University will host pioneering energy-saving housing experiment
Register for free to receive latest news stories direct to your inboxRegister
Housebuilder Barratt Developments has revealed a unique flagship zero carbon home concept called the Z House located at the University of Salford.
The house will be occupied and monitored to assess its performance using the research and expertise of the University’s Energy House Laboratories.
It will be the first new home in the country built by a major housebuilder to go beyond the new Future Homes Standard by delivering a carbon reduction of 125%. Last year Barratt announced that all of its new homes will be zero carbon by 2030 and this flagship concept house is the first step in achieving that.
It is being developed as an industry showcase home to demonstrate what is achievable, particularly from a mainstream, volume housebuilder.
The new home is being built with more than 40 leading industry partners from across the housebuilding, sustainability and technology sectors, all helping to broaden knowledge in zero carbon living with the lessons learnt from the construction being shared across the industry.
Partners include the University of Salford, GTC, British Gypsum, Octopus, Nissan and Mitsubishi, plus a host of other important suppliers.
Prof Will Swan, director of Energy House Laboratories at The University of Salford, said: “We are pleased to be working with Barratt Developments and their partners on the Z House and continue to expand the university’s ground breaking research and innovation into low carbon technologies within the built environment sector.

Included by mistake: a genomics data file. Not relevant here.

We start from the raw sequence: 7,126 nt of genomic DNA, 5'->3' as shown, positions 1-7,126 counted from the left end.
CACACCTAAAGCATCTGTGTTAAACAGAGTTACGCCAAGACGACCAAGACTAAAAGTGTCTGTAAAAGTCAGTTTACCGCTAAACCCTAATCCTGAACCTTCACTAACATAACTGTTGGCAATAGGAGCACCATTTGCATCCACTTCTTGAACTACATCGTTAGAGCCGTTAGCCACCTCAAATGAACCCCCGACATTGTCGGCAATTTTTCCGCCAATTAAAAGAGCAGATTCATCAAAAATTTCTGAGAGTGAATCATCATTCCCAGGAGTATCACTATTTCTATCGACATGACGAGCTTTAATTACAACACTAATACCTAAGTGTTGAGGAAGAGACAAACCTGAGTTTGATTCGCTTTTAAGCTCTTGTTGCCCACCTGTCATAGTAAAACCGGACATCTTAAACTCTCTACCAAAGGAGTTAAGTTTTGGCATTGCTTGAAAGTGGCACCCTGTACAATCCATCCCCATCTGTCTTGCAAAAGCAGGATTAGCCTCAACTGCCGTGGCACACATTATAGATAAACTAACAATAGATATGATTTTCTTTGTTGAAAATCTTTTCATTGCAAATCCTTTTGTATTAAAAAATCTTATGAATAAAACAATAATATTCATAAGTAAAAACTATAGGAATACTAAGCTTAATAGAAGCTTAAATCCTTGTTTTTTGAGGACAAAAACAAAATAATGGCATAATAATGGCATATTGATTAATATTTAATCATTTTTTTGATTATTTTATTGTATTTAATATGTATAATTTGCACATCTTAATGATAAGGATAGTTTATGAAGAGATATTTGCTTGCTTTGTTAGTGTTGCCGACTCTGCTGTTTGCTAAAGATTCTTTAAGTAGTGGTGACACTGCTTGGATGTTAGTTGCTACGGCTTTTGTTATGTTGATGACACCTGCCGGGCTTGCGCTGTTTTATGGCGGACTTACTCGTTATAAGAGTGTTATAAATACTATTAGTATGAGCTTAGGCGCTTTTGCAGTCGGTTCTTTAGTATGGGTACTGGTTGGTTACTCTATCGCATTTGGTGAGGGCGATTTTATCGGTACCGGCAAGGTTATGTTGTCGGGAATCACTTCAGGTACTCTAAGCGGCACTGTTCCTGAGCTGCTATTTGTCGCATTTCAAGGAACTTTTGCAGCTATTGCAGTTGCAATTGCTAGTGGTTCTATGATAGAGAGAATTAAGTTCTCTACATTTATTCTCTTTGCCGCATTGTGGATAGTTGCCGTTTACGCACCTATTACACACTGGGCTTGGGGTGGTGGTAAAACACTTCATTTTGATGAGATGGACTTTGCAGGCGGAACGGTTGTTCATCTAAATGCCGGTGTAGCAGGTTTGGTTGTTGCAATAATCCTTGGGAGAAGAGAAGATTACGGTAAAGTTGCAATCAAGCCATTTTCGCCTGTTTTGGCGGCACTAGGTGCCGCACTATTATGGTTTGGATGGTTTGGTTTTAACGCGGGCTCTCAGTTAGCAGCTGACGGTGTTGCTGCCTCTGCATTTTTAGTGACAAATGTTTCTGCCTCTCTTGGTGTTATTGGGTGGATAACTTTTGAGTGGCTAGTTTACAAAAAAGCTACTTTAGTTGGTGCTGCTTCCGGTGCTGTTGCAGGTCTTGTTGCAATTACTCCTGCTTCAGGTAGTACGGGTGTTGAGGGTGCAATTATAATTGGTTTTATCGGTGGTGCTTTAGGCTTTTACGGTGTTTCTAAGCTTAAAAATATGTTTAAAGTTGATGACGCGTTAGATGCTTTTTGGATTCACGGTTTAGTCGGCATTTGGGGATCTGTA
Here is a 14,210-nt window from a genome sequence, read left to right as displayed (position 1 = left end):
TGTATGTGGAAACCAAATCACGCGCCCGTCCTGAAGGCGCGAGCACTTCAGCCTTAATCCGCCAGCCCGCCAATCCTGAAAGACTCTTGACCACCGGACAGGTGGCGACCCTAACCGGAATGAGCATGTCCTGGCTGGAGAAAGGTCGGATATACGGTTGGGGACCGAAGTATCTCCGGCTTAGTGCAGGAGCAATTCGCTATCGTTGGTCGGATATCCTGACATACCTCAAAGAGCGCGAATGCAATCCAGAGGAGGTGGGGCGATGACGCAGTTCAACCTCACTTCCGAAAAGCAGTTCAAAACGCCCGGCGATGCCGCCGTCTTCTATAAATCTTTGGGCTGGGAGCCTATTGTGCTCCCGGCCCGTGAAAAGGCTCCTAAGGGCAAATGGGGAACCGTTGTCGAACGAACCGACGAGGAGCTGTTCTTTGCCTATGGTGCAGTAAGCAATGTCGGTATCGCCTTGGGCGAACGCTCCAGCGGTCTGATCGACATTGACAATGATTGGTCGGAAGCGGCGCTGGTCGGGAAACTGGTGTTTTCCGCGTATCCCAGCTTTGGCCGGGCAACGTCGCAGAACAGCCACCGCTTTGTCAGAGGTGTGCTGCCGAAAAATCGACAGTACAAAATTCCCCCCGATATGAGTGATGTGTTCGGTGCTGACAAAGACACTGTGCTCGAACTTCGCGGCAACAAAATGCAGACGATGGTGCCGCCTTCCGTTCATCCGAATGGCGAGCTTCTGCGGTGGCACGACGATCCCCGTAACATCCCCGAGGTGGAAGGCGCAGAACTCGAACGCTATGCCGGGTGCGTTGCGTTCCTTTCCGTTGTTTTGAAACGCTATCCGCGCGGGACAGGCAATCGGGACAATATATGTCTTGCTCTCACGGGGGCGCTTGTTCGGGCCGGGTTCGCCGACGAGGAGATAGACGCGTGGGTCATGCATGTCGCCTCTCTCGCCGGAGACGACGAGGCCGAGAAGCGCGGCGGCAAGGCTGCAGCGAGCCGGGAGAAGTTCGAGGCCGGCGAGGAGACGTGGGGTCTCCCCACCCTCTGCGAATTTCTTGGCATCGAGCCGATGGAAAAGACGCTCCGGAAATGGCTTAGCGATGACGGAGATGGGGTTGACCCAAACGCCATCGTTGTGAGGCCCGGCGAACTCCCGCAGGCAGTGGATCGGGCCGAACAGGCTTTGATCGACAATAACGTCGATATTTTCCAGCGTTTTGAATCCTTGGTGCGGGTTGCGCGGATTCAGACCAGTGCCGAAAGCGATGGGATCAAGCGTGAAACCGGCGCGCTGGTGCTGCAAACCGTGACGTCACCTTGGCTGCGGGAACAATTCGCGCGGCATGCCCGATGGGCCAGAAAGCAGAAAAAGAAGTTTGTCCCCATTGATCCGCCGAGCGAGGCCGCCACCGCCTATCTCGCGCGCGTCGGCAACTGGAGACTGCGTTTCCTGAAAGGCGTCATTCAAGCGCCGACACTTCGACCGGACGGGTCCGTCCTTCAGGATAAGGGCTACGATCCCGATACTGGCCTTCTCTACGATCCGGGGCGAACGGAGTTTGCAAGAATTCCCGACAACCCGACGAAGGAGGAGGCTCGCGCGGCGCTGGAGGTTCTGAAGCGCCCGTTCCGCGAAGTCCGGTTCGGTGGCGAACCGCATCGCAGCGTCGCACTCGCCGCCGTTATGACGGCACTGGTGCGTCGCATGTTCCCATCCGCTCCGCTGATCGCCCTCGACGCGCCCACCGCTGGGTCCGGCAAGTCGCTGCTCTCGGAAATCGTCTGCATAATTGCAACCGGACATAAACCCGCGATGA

“Our leading Energy House Laboratories are in close proximity to the house and will play a pivotal role in exploring the energy performance of this industry-first home making a vital contribution to the future of housebuilding in the UK.”
The new house will feature cutting edge technology such as overhead infrared panels that provide instant zero carbon heat, new air powered showers that will save families hundreds of pounds per year in water and heating bills, plaster which eliminates pollutants giving cleaner, healthier air, a fridge which keeps the right humidity resulting in 60% less food wastage, and innovative heated skirting boards delivering 10% more heat than traditional radiators while also saving space.
There will also be a dedicated knowledge and energy hub built into the garage space to display and showcase products and technologies used within the Z House. Here, visitors to the house will be able to monitor digital displays showing visuals of live energy use via a monitoring network which is built into the fabric of the home.
The new Z House is based on the popular Barratt ‘Alderney’ housetype. To ensure the house operates in the ‘real-world’ it will be occupied by an academic from the University of Salford, meaning its energy consumption can be measured and displayed in the Knowledge Hub for all to see.
David Thomas, chief executive of Barratt Developments, said: “We want to showcase what can be done to deliver zero carbon living using the latest technologies and working with the best industry partners.
“Ultimately, the aim is to find solutions to enable the industry to build high quality, zero carbon homes that customers love, at scale. We can then share this knowledge to help the industry deliver the future of sustainable housing.”
House Z will be constructed using the latest building methods incorporating Modern Methods of Construction (MMC) such as closed panel timber frames with highly insulated cladding, factory fitted windows and offsite panelised masonry ground floor wall panels, reducing the need for bricklayers and the time it takes to build by half. And it will include the most modern sustainable housing technology such as an air source heat pump, EV charging points, PV solar panels and battery storage.
Outside of the Z House there will be a biodiversity garden featuring nests for bats and swifts, a wildlife pond, hedgehog highways and green wall. The team are using experts from the RSPB and Barratt to help promote wildlife and nature at the house, with the garden achieving a gold rating from the RSPB.